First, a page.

Three media offerings this week:

Israeli author Etgar Keret is a new one on the shelf and his Girl on the Fridge hits like an ice cream headache. A man disillusioned with his marriage suddenly finds himself inextricably attracted to her once again. A magician gives up his career when his pulling-the-rabbit-out-of-the-hat trick goes somewhat awry. Keret’s plot twists land like molotov cocktails. I wonder if this tendency comes with the territory. Despite the author’s obvious skill, some stories in Fridge are explosive. Others simply bomb. But pick him up anyway just for the sheer force of his style.

Not until I read Jewish Music as Midrash: What Makes Music Jewish? by composer Michael Isaacson did I finally understand the elements of musical composition and how Jewish history has played into the creation of Jewish music. I don’t have the best ear in the cornfield so reading Michael’s book helps me make the bridge between what writers do with words and what musicians do with notes, phrasing et al.

The two CD-set (30+ songs in all) of Isaaacson’s music is worth the price of admission in and of itself. Isaacson’s resume is longer than Moon River and if you were a NFTY-ite from the 70’s you cut your teeth singing his music (v’ahavta, anyone?).  Want to read the story of his musical coming of age? Order This Jewish Life by yours truly, turn to page 44 and read “Of all Things, A Piano?”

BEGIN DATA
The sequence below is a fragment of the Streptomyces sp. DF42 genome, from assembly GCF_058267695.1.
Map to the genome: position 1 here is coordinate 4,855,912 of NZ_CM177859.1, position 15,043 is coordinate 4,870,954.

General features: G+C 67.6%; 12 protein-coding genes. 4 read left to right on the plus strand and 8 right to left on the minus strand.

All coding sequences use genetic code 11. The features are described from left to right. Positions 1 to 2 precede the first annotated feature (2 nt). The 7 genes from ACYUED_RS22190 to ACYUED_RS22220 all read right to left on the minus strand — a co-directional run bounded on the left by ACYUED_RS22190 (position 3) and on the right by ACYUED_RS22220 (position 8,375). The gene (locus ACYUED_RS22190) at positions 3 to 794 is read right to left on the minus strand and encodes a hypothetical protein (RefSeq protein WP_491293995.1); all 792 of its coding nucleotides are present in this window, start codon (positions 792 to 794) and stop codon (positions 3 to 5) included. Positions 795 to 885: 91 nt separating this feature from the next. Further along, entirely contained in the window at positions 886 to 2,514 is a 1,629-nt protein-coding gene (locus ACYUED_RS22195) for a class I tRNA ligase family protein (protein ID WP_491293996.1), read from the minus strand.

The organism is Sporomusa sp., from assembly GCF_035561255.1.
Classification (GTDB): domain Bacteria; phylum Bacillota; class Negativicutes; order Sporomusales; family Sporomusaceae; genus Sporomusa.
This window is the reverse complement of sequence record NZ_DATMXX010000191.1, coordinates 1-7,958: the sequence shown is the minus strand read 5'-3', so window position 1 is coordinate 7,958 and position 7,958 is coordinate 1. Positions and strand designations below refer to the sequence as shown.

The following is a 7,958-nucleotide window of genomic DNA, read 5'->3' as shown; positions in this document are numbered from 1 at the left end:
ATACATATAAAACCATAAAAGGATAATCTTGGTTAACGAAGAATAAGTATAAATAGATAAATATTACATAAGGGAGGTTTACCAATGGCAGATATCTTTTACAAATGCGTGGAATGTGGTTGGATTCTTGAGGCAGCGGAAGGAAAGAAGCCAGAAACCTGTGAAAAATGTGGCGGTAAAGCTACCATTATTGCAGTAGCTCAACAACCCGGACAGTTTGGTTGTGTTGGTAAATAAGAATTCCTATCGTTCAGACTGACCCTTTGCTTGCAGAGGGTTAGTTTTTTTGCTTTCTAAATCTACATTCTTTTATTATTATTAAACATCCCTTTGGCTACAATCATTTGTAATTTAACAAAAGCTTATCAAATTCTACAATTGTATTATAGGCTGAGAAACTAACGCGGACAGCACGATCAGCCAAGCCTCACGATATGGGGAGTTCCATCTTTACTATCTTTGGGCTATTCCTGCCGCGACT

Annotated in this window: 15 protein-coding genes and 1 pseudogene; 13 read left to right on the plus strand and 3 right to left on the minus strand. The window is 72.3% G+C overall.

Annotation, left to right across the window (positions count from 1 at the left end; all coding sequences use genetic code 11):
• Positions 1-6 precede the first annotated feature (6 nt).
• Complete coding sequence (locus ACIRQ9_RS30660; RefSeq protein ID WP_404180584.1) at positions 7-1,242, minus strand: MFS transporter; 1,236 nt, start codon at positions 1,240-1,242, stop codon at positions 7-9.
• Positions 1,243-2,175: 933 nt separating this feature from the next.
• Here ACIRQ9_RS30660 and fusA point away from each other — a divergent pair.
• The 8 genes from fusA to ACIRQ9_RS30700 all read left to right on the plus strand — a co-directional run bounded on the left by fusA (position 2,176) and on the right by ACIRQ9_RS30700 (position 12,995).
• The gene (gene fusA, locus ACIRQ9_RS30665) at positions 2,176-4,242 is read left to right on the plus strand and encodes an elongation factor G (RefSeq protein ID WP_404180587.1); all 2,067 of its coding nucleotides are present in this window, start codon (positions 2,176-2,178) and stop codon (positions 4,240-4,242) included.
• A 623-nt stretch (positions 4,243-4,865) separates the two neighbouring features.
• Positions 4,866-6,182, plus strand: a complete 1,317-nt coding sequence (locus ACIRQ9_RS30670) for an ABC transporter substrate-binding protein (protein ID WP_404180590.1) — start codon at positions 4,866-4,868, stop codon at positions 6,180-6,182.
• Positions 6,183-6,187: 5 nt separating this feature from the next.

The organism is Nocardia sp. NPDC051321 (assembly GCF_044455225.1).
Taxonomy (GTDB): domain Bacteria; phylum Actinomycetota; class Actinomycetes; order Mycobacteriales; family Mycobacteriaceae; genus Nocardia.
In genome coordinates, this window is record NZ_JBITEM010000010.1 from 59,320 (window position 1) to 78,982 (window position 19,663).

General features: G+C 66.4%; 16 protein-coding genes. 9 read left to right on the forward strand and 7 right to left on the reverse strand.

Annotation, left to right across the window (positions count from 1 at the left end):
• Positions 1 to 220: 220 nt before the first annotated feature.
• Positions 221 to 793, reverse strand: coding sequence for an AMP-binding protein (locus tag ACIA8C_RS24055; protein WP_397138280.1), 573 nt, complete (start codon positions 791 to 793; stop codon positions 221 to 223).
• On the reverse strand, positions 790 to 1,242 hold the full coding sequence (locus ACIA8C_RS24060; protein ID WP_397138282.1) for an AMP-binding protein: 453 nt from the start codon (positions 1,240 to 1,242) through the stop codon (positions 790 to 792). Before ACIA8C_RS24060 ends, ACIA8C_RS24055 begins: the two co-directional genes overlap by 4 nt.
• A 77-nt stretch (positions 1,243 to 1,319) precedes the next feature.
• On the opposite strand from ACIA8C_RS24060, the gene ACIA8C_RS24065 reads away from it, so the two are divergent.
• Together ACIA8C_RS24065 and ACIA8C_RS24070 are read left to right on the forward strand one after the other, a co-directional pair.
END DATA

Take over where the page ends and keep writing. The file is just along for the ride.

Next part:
Indy film what’s your point honey? is a must see. From the geniuses behind Mad Hot Ballroom this engaging and thought-provoking film presents seven college-aged women who just might be President of the United States in 2024. (The first year they would be eligible to serve.) Each of the seven were chosen as winners of Project 2024, a joint effort sponsored by CosmoGirl! and The White House Project whose goal is to encourage young women to get involved in politics.

Two other story lines — three delightful ten-year-old girls criss-cross Manhattan on their scooters asking random passersby if they would vote for a woman for president and classroom scenes where the topic is women’s studies — weave in and out of the movie’s main story line.

Producers Amy Sewell and Susan Toffler explore salary parity, balancing career and family life and equal rights with a deft and embracing hand. The movie celebrates milestones achieved (the scene with a Chicana Agxibel, the first of her family to attend college, was especially moving) even as it focuses on how far the country has to go before women, many women, are in positions of political leadership. The ultimate goal said Amy Sewell in a post film discussion is the day when, “the issue is no longer gender but agenda.”

The film is being promoted in grassroots fashion — private showings/word of mouth. If it’s scheduled to run in your hometown, go! If it’s not, contact the producers at and bring it on home.